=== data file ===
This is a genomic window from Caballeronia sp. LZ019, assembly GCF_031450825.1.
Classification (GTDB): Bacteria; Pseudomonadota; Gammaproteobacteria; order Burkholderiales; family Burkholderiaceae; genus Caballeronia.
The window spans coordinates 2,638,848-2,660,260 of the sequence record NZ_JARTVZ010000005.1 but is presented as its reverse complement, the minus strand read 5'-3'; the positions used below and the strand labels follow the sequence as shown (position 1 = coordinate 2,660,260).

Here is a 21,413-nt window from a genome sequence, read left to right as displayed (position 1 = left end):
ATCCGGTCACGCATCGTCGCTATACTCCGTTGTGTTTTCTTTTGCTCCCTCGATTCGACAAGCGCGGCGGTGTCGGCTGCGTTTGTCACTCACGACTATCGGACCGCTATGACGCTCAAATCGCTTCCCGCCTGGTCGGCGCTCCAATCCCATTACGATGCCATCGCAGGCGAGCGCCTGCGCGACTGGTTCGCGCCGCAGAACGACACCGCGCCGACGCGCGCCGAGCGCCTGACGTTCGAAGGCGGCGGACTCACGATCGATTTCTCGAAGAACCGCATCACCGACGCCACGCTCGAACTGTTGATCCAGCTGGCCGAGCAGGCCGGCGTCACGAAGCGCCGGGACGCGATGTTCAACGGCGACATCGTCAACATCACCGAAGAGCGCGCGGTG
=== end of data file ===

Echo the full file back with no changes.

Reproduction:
This is a genomic window from Caballeronia sp. LZ019, assembly GCF_031450825.1.
Classification (GTDB): Bacteria; Pseudomonadota; Gammaproteobacteria; order Burkholderiales; family Burkholderiaceae; genus Caballeronia.
The window spans coordinates 2,638,848-2,660,260 of the sequence record NZ_JARTVZ010000005.1 but is presented as its reverse complement, the minus strand read 5'-3'; the positions used below and the strand labels follow the sequence as shown (position 1 = coordinate 2,660,260).

Here is a 21,413-nt window from a genome sequence, read left to right as displayed (position 1 = left end):
ATCCGGTCACGCATCGTCGCTATACTCCGTTGTGTTTTCTTTTGCTCCCTCGATTCGACAAGCGCGGCGGTGTCGGCTGCGTTTGTCACTCACGACTATCGGACCGCTATGACGCTCAAATCGCTTCCCGCCTGGTCGGCGCTCCAATCCCATTACGATGCCATCGCAGGCGAGCGCCTGCGCGACTGGTTCGCGCCGCAGAACGACACCGCGCCGACGCGCGCCGAGCGCCTGACGTTCGAAGGCGGCGGACTCACGATCGATTTCTCGAAGAACCGCATCACCGACGCCACGCTCGAACTGTTGATCCAGCTGGCCGAGCAGGCCGGCGTCACGAAGCGCCGGGACGCGATGTTCAACGGCGACATCGTCAACATCACCGAAGAGCGCGCGGTG